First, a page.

Transcript00:00another one of your publications is00:02carry with me is principles for00:04navigating the big debt crisis we follow00:06debt levels here we do debt reports debt00:08accumulation port set aside some00:10statistics this morning are you worried00:11about where we are in debt accumulation00:13at the household sovereign or global00:16level or are we near tipping points as00:20you look in debt accumulation around the00:22world are you concerned I’m I look at00:26things in a very mechanic mechanical way00:29and so what concerns me about debt we’re00:33in a new world now and what concerns me00:36about debt is the nature of the dynamic00:42in which you don’t have to service debt00:45and what I mean by that is to a larger00:48extent than ever before this debt growth00:51the maturity of the debt has been00:53extended a lot the interest rate becomes00:57negative or or near negative so the debt01:00service payments for the interest rate01:02go down a lot and it’s almost the01:06situation where there’s guaranteed debt01:09rollovers so principle does not have to01:12be rolled over in a number of cases and01:14there’s low covenants and so when you01:18start to look at this the thing you say01:20what is going to cause a debt service01:24problem in 2007 we calculated that we01:27would have the 2008 financial crisis by01:29doing those pro-forma numbers and then01:32when we’re dealing now in this seemingly01:34crazy or odd other reality in which the01:39you don’t have to pay interest and you01:42don’t have to rollover your debt and and01:45that and then you play with negative01:47interest rates you say how do how will01:50that work okay and so if we look at01:53periods of time in history and we’re01:55somewhat those types of things happen01:58maybe for example of war years one if we02:00look at the war years and we look at ya02:03let’s call year-old yield curve02:06targeting with the low interest rates02:09and the mechanics of that that produces02:11a different02:12mechanics now so when I look at what’s02:15ahead and I think about that and my02:18stretches my imagination because I I02:21know even beyond that we will have much02:24larger deficits so if we not only do we02:27have the debts that you’re referring to02:28right and their maturities but we have02:31will have larger deficits which will02:34grow and in addition we have pension02:37liabilities and healthcare liabilities02:39and other forms of liabilities that will02:42come at us02:42they’re very cashflow driven because02:45you’ll have to make those types of02:47payments and so they’re coming at us at02:49the same time and then you deal with02:51okay how will that be dealt with and02:54funded so you have to go through the02:56imagination of the fact that they will03:00probably be monetized and in other words03:03they’ll have debt03:04central banks will be in a position that03:06they’ll have to buy the debt and so as03:08we go from other countries let’s say if03:10we go from Japan which 46% of it’s very03:13large debt is owned by the Bank of Japan03:16and we keep moving that up that’s the03:19mechanics that we have in place and so03:21when I extend that and I look at that I03:23think we are in the last stages or the03:27less end of last stages of what is03:30currency what is a reserve currency how03:32does that monitor that our Fiat monetary03:34system work because let’s say currency a03:39bond is an asset that is a promise to03:43receive a lot of currency okay now how03:48do much do I want that and and because03:51I’m going to have let’s say a negative03:53interest rates are close to a negative03:55interest rate so you know then you start03:58to think of the arbitrage as do I want04:00the paper currency in the thing do I04:02want gold do I want some other04:04alternative type of currency and then04:07increasingly there will de facto be04:09taxes on owning that asset because tax a04:13negative interest rate is a form of04:14taxes and as we go more and more to04:16digital currencies the arbitrage between04:19putting cat paper in a vault will be04:23increasingly eliminated04:25so we’re at the when I talk about the04:27long-term debt cycle04:29I mean that there’s in in the history04:32you know you wipe out the debts and then04:34you don’t have debts but and then you04:37can create the stimulation and that04:40happens and you always hit it with a04:41jolt of stimulation until then you get04:45to interest rates hitting zero or close04:47to zero and then they don’t work so04:50that’s monetary policy one is interest04:53rates monetary policy two is then when04:56that doesn’t work you print money and04:57you buy it when that doesn’t work you05:00have this phenomenon that we’re in we’re05:03at the end of the long term debt cycle05:04and you have the dynamic so the classic05:08debt crisis that we’re looking at is05:12doesn’t look like the ones that I’ve05:15seen in the past it looks more like the05:18ones in the like and at one late-30s05:21what we’re at the end of that cycle05:23because in the past the way they would05:26happen would be you know do you have a05:28certain amount of debt central and the05:30economy’s overheating central bank05:32tightens monetary policy or even that05:35you run through and you say what’s the05:37debt rollover problem right so we’re not05:39going to have the classic debt rollover05:41problem we’re not going to have the05:43classic tightening of monetary policy so05:46when we think about those things and say05:48oh we’re going to have a debt problem we05:50have things to be concerned about in the05:52way I’m describing but they’re not going05:54to be the classic ways that this has05:57come to an end if we can’t afford the06:00liabilities and I agree that if you look06:01at the net present value of the US06:02government’s entitlement programs that06:04the gap the net present value is about06:0635 trillion and add to that 20 trillion06:09and federal debt and we’re adding a06:11trillion a year so huge sums of money if06:14to your point that we end up cancelling06:16or reducing those liabilities for every06:18liability that’s an asset so someone06:20who’s holding that asset is going to be06:21poor and there could be a distributional06:23piece of that so making to your point if06:26we simply write off the debt we’re06:28destroying a tremendous amount of growth06:29so the way that it’ll be done is by06:32printing it and evaluating the currency06:35because that’s the very subtle way and06:37it’s also06:38looks it looks good because when you06:41have a currency depreciation first of06:44all it’s very hidden tax right let’s put06:46a negative interest rate it’s not like a06:47tax rate change that’s a that’s06:49controversial you just have a negative06:51interest rate and okay that’s one that06:53form of tax and when you have a currency06:55depreciation it causes one’s assets to06:58go up06:59it’ll be inclined to make the stock07:01market go up depreciate the currency Iclerking on the floor of the New YorkStock Exchange in 1971 when the August15 1971 Sunday nightNixon floated the dollar right and Iwent on the floor of the New York StockExchange that clerking and I thought wowwe have a real crisis here and the stockmarket rose the most in my lifetimebecause a currency depreciation alsotends to raise asset prices in variousways so the the if you’re in thatposition the hidden way the effectiveway to do that is to monetize the debtand have the depreciation as distinctfrom like you write it down and like yousay somebody’s assets that doesn’t workwe cover these things in that book bythe way that book if you’re interestedprinciples for navigating big debtcrisis is available free online at08:03economic principles calm but it’s so08:07these things have happened over and over08:08again08:09I think mechanistically it means that we08:12will print the money that doesn’t mean08:15necessarily inflationary okay like in08:18the 1930s we had a series of currency08:21depreciations a lot of printing of money08:23but you also had the other forces that08:26meant that and so the Dinah I think08:28it’ll be kind of seemingly hidden but08:30it’ll but we’re still right close to the08:33point where nobody that you may not want08:37to own those bonds okay and you’ll look08:40for what else and the question is what08:44else what is that else okay that’s the08:47environment I think that will be it and08:49you know there’s a08:50that gold is the only asset you can have08:52that’s not somebody else’s liability so08:55anyway I don’t know what those08:58alternatives are but I would say if more09:01gold is more likely than the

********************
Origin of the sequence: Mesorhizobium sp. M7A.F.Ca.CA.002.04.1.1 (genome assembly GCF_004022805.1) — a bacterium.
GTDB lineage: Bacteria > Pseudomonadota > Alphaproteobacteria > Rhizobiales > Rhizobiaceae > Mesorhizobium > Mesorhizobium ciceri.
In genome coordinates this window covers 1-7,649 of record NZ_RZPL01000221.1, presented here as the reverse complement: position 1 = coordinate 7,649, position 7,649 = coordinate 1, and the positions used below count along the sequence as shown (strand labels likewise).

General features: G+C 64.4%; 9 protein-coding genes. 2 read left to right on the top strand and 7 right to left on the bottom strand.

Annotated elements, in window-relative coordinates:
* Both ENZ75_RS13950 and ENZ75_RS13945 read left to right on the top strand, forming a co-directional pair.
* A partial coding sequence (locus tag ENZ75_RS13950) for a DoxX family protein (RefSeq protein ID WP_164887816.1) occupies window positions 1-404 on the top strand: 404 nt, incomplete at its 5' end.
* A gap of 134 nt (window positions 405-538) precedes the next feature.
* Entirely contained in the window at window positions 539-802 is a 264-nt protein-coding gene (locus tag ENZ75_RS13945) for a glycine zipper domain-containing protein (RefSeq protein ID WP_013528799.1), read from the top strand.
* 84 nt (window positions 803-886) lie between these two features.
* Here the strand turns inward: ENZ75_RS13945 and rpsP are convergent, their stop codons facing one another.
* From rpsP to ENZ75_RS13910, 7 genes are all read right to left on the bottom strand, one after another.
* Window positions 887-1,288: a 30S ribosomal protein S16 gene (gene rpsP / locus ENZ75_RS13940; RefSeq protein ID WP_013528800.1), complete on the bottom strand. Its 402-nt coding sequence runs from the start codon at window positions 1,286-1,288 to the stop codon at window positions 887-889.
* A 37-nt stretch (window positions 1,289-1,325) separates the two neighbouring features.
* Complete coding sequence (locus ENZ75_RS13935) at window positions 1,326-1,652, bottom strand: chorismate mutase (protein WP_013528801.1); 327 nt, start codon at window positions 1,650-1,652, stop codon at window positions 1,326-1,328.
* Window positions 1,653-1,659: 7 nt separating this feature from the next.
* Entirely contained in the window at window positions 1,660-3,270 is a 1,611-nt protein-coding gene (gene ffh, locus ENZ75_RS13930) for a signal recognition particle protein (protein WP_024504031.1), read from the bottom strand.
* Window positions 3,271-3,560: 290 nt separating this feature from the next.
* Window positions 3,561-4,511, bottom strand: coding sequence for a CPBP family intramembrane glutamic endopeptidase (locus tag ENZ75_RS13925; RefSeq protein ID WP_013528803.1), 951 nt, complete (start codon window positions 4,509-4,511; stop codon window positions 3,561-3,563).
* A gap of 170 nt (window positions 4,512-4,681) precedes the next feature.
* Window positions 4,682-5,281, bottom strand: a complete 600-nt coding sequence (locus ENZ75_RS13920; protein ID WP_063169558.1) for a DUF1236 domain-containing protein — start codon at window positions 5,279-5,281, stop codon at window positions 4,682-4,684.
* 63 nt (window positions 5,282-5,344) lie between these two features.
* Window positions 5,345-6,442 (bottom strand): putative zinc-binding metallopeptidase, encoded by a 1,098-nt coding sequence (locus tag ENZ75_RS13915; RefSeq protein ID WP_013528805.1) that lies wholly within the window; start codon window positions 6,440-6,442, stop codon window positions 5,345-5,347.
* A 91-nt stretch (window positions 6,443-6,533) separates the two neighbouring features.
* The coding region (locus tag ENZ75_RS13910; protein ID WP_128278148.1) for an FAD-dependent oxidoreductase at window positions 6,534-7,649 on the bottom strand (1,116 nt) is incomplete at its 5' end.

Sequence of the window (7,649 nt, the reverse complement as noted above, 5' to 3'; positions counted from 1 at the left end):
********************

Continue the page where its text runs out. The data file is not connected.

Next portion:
<iframe width=”560″ height=”315″ src=”https://www.youtube.com/embed/Ca9uu36w_Vo” frameborder=”0″ allow=”accelerometer; autoplay; encrypted-media; gyroscope; picture-in-picture” allowfullscreen></iframe>45:36the references you make here goes to 30sand referencing cow you know the top 1%in the 30s versus today you know youshowed this that the top 1% in the 30sversus today you know top 1% incomeshare has the same amount as the bottom90% in the last time it was like that inthe authorities are you kind ofsuggesting that we may be facing whathappened in the 30s years or no yes I’msaying you so that is why I’m sayingthere are three major divisions okaythree major forces and that force whichi think i emphasized the opportunity gapnot just the wealth gap but they bothmatter if you look at history acrosscountries across timeframesand you say when there’s a large incomeand wealth gap and you have an economicdownturn you have a dangerous fight onyour hands you have a dangerous set ofcircumstances history has taught us thatyou said in April income inequality isthe biggest crisis we have in America on60 minutes and I think in recent acouple months ago you said wealthinequality those are the two main thingsthat we ought to become I’m not sayingan even more fundamental those are theoutcomes and even more fundamental isopportunity in quality and productioninequality because at the end of the dayjust like you said we have to find how47:05